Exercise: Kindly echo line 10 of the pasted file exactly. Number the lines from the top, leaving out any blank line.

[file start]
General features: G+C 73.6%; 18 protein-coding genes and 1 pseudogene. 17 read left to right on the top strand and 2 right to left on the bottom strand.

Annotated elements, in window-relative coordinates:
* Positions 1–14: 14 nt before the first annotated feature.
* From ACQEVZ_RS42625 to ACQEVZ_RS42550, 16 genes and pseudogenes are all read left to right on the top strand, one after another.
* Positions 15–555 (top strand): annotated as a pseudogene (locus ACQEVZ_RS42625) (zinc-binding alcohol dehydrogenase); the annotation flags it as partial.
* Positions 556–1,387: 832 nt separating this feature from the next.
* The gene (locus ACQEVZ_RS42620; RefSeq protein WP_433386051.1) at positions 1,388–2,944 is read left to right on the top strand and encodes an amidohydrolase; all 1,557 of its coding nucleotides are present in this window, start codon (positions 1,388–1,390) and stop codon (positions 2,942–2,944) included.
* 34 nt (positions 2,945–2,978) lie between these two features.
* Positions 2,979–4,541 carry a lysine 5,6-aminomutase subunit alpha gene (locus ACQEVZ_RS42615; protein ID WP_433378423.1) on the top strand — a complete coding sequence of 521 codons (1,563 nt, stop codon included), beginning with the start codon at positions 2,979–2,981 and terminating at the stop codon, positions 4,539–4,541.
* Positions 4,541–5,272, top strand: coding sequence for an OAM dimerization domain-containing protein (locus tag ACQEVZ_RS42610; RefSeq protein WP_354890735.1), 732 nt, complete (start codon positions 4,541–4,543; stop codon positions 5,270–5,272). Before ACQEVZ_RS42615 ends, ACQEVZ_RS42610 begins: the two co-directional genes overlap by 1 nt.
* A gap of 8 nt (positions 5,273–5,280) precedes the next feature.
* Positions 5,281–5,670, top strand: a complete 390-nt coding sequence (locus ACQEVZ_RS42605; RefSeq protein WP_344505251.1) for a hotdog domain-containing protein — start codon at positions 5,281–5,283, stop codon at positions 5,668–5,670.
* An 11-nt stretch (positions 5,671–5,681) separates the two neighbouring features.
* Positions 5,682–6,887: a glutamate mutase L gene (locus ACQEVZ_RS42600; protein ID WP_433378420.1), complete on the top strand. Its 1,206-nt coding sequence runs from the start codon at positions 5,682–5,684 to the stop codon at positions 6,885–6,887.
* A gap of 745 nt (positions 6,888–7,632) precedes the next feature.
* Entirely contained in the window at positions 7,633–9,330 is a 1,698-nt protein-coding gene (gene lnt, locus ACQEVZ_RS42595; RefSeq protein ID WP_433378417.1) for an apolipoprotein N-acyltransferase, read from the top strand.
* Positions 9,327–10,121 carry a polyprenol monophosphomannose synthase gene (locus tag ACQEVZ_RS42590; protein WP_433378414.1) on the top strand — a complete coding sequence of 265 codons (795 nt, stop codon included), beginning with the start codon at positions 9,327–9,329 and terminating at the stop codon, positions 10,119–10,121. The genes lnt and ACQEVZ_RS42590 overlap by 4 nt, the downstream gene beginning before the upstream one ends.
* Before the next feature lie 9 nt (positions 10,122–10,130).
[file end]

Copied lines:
* Positions 4,541–5,272, top strand: coding sequence for an OAM dimerization domain-containing protein (locus tag ACQEVZ_RS42610; RefSeq protein WP_354890735.1), 732 nt, complete (start codon positions 4,541–4,543; stop codon positions 5,270–5,272). Before ACQEVZ_RS42615 ends, ACQEVZ_RS42610 begins: the two co-directional genes overlap by 1 nt.